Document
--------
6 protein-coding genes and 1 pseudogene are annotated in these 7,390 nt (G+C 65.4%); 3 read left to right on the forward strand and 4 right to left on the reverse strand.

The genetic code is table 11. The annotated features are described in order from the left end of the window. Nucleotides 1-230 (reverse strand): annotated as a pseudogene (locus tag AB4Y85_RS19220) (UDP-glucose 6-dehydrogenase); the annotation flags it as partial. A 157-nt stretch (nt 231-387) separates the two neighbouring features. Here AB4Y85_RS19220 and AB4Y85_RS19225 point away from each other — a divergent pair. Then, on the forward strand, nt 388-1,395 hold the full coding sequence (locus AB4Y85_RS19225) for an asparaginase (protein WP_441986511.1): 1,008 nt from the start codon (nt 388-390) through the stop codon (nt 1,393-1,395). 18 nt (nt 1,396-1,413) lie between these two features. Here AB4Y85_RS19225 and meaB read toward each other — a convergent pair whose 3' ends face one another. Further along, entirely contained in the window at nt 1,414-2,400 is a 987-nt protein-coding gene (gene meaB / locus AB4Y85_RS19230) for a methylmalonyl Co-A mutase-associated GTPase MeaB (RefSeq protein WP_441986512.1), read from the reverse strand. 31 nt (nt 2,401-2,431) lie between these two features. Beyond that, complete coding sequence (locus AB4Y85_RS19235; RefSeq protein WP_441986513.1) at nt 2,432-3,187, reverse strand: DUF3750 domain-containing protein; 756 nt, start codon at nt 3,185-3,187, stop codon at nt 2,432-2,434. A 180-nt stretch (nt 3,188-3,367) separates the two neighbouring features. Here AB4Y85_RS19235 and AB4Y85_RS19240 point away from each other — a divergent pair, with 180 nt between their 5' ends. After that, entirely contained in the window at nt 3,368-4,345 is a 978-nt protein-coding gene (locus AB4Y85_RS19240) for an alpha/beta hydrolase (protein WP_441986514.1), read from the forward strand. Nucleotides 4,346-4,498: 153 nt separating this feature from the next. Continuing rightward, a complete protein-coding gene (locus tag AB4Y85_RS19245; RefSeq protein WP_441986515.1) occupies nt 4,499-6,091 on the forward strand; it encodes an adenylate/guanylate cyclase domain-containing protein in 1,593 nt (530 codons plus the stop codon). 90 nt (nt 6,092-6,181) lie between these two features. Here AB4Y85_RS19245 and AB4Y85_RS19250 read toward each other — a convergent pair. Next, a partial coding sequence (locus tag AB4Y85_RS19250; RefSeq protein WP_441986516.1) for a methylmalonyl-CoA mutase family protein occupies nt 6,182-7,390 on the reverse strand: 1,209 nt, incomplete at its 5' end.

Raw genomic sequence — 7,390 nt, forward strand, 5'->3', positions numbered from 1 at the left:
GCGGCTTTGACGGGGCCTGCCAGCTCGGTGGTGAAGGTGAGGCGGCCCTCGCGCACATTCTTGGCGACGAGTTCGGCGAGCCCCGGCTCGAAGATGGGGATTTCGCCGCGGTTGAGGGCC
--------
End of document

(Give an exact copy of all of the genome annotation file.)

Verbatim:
6 protein-coding genes and 1 pseudogene are annotated in these 7,390 nt (G+C 65.4%); 3 read left to right on the forward strand and 4 right to left on the reverse strand.

The genetic code is table 11. The annotated features are described in order from the left end of the window. Nucleotides 1-230 (reverse strand): annotated as a pseudogene (locus tag AB4Y85_RS19220) (UDP-glucose 6-dehydrogenase); the annotation flags it as partial. A 157-nt stretch (nt 231-387) separates the two neighbouring features. Here AB4Y85_RS19220 and AB4Y85_RS19225 point away from each other — a divergent pair. Then, on the forward strand, nt 388-1,395 hold the full coding sequence (locus AB4Y85_RS19225) for an asparaginase (protein WP_441986511.1): 1,008 nt from the start codon (nt 388-390) through the stop codon (nt 1,393-1,395). 18 nt (nt 1,396-1,413) lie between these two features. Here AB4Y85_RS19225 and meaB read toward each other — a convergent pair whose 3' ends face one another. Further along, entirely contained in the window at nt 1,414-2,400 is a 987-nt protein-coding gene (gene meaB / locus AB4Y85_RS19230) for a methylmalonyl Co-A mutase-associated GTPase MeaB (RefSeq protein WP_441986512.1), read from the reverse strand. 31 nt (nt 2,401-2,431) lie between these two features. Beyond that, complete coding sequence (locus AB4Y85_RS19235; RefSeq protein WP_441986513.1) at nt 2,432-3,187, reverse strand: DUF3750 domain-containing protein; 756 nt, start codon at nt 3,185-3,187, stop codon at nt 2,432-2,434. A 180-nt stretch (nt 3,188-3,367) separates the two neighbouring features. Here AB4Y85_RS19235 and AB4Y85_RS19240 point away from each other — a divergent pair, with 180 nt between their 5' ends. After that, entirely contained in the window at nt 3,368-4,345 is a 978-nt protein-coding gene (locus AB4Y85_RS19240) for an alpha/beta hydrolase (protein WP_441986514.1), read from the forward strand. Nucleotides 4,346-4,498: 153 nt separating this feature from the next. Continuing rightward, a complete protein-coding gene (locus tag AB4Y85_RS19245; RefSeq protein WP_441986515.1) occupies nt 4,499-6,091 on the forward strand; it encodes an adenylate/guanylate cyclase domain-containing protein in 1,593 nt (530 codons plus the stop codon). 90 nt (nt 6,092-6,181) lie between these two features. Here AB4Y85_RS19245 and AB4Y85_RS19250 read toward each other — a convergent pair. Next, a partial coding sequence (locus tag AB4Y85_RS19250; RefSeq protein WP_441986516.1) for a methylmalonyl-CoA mutase family protein occupies nt 6,182-7,390 on the reverse strand: 1,209 nt, incomplete at its 5' end.

Raw genomic sequence — 7,390 nt, forward strand, 5'->3', positions numbered from 1 at the left:
GCGGCTTTGACGGGGCCTGCCAGCTCGGTGGTGAAGGTGAGGCGGCCCTCGCGCACATTCTTGGCGACGAGTTCGGCGAGCCCCGGCTCGAAGATGGGGATTTCGCCGCGGTTGAGGGCC